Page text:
The Guy Suing The Oatmeal Now Also Suing Charities The Oatmeal Is Raising Money For

06.18.12 6 years ago 6 Comments

A quick review: a lawyer, Charles Carreon, recently sent Matthew Inman, artist and owner of The Oatmeal, a letter of questionable legal status demanding $20,000 in unspecified damages over claims that the website FunnyJunk was hosting Inman’s comics without giving him credit or paying him for the advertising. Not helping the case? That the Oatmeal was correct and that this was actually happening, as his lawyers pointed out in a much politer letter than was entirely necessary.

Inman promptly responded by posting a rebuttal on his website and starting a charity drive to raise $20,000, not for the purposes of paying off these damages, but instead to donate to two worthy charities and give Carreon and FunnyJunk the finger.

It also triggered a truly massive and hostile response from pretty much every corner of the Internet, something a man who had successfully stripped a website from a porn troll was completely unaware might happen.

At this point, of course, Carreon has acknowledged that what he attempted to do had a questionable legal justification and that he should really just pack it up before he gets sucked into a legal vortex that’s probably going to ruin his life.

Just kidding! What he really did was sue IndieGogo, the site Inman is using to raise the funds. Oh, and the American Cancer Society and the National Wildlife Federation on Friday. If you think that makes him a bigger douche than ever, well, actually…It’s even worse than you think.

First, Popehat’s summary of the situation:

1. The lawsuit is captioned Charles Carreon v. Matthew Inman; IndieGogo Inc.; National Wildlife Federation; American Cancer Society; and Does [Does are as-of-yet-unnamed defendants], Case No. 4:12 cv 3112 DMR.

2. Charles Carreon appears as “attorney pro se,” meaning “I am attorney but am representing only myself”…

3. CNS included the following description of the case, which is most likely drafted by CNS upon review of the complaint: “Trademark infringement and incitement to cyber-vandalism. Defendants Inman and IndieGogo are commercial fundraisers that failed to file disclosures or annual reports. Inman launched a Bear Love campaign, which purports to raise money for defendant charitable organizations, but was really designed to revile plaintiff and his client,, and to initiate a campaign of “trolling” and cybervandalism against them, which has caused people to hack [Carreon]’s computer and falsely impersonate him. The campaign included obscenities, an obscene comic and a false accusation that FunnyJunk “stole a bunch of my comics and hosted them.” Inman runs the comedy website The Oatmeal.”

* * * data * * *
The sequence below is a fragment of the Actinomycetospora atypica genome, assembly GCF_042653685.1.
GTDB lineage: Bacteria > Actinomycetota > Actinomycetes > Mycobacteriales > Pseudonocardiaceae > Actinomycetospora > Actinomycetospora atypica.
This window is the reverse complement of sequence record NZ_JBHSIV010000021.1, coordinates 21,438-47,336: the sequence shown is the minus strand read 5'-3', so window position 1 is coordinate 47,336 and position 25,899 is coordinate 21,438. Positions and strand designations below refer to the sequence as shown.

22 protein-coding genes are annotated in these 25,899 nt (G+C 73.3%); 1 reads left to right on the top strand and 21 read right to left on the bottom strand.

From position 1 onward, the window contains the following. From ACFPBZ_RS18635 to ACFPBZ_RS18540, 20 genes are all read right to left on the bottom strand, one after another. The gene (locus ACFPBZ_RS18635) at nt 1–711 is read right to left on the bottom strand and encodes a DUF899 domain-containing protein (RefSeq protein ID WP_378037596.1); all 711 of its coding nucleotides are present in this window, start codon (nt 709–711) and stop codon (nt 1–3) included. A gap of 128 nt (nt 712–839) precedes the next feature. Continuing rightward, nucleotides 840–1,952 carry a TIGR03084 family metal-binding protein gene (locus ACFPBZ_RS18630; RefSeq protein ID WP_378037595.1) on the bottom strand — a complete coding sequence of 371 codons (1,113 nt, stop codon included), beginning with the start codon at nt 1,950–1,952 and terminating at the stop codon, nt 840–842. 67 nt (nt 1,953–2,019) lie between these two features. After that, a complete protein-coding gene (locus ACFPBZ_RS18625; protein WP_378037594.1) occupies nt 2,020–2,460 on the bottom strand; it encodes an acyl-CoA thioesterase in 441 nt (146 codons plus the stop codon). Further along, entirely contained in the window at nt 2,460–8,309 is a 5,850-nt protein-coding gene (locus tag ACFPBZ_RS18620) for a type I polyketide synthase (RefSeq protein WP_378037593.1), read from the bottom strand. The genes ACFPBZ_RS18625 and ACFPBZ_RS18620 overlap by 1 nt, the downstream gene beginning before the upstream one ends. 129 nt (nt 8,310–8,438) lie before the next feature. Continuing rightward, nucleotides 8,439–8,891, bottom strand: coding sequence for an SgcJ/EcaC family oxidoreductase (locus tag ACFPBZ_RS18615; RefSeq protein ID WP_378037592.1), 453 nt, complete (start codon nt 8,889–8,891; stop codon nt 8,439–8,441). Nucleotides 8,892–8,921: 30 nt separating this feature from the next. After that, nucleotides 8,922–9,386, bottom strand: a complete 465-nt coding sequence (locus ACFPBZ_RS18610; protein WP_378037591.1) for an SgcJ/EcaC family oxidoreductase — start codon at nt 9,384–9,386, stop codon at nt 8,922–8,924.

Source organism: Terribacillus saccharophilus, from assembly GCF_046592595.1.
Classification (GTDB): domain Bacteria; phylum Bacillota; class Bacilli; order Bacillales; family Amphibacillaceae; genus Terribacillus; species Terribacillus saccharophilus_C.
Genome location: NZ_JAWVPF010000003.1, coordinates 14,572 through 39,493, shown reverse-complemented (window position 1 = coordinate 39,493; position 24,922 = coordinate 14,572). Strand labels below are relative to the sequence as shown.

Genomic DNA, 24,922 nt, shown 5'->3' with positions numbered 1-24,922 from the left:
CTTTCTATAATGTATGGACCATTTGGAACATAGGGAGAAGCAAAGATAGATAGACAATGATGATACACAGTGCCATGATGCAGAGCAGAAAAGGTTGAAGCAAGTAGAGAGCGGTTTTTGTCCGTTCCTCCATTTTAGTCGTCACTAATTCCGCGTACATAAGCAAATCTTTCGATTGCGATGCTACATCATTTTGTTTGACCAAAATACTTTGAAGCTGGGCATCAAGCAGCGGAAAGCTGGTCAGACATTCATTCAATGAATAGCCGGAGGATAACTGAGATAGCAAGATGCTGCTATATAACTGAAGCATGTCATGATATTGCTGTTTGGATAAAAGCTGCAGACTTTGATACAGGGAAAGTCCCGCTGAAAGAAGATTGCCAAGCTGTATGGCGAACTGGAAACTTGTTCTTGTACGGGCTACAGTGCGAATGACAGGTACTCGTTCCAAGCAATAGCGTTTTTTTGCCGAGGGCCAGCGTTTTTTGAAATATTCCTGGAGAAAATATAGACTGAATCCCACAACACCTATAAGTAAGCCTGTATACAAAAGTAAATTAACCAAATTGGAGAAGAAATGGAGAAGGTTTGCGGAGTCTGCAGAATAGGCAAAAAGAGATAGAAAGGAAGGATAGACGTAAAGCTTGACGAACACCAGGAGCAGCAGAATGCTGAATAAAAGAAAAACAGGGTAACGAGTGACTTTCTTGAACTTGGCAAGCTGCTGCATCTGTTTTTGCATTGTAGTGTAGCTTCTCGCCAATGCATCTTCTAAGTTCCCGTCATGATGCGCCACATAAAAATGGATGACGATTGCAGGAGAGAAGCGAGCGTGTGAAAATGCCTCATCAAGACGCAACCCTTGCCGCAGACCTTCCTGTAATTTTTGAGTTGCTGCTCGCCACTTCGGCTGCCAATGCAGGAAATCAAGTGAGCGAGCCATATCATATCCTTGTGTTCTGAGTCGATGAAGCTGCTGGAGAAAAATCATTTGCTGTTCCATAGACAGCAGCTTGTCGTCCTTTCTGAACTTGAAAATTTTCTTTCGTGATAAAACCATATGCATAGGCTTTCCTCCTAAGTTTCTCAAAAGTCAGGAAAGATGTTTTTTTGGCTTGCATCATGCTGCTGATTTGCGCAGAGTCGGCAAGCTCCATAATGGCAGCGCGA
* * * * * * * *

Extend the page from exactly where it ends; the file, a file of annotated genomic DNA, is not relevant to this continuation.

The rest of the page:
If you were wondering what Carreon is hoping to achieve with this, the short answer is that he’s trying to poison the well. It’s like this: if the charities accept the money Inman is raising, they will officially be dragged into this lawsuit. Currently they’re not involved — the money is with IndieGogo, not the charities, so they can still wash their hands of this pretty easily, legally speaking.

While $90,000 in donations is tempting, it’ll probably cost them a fair chunk of that just to deal with Carreon, who, with the Does, can just add anybody he wants to onto this suit willy-nilly. He’s deliberately trying to create a legal black hole around this fundraiser, because… because… honestly, hell if we know. Because his ego just can’t take the beating it’s getting?

The Popehat post mentions at least two lawyers specializing in the First Amendment have volunteered to help out, pro bono, which, combined with the fact that the Oatmeal has done the appropriate CYA with a law firm, means Carreon is in genuine trouble. For example, California and Washington both have laws on the books against strategic lawsuits against public participation (i.e. suing people to make them shut up), which may mean Carreon would be subject to serious legal consequences, like the state of California going over his finances in detail, and even liquidating his assets to cover court fees in certain situations.

The really troubling thing about all this is that Carreon was, until recently, a pro-First-Amendment lawyer who’d done good work. This has gone from embarrassing mess to full-on career suicide. Hopefully, Mr. Carreon realizes what’s happening before it’s too late. Otherwise, well, maybe he should get a better lawyer.

(Image courtesy Eurobas on Flickr)

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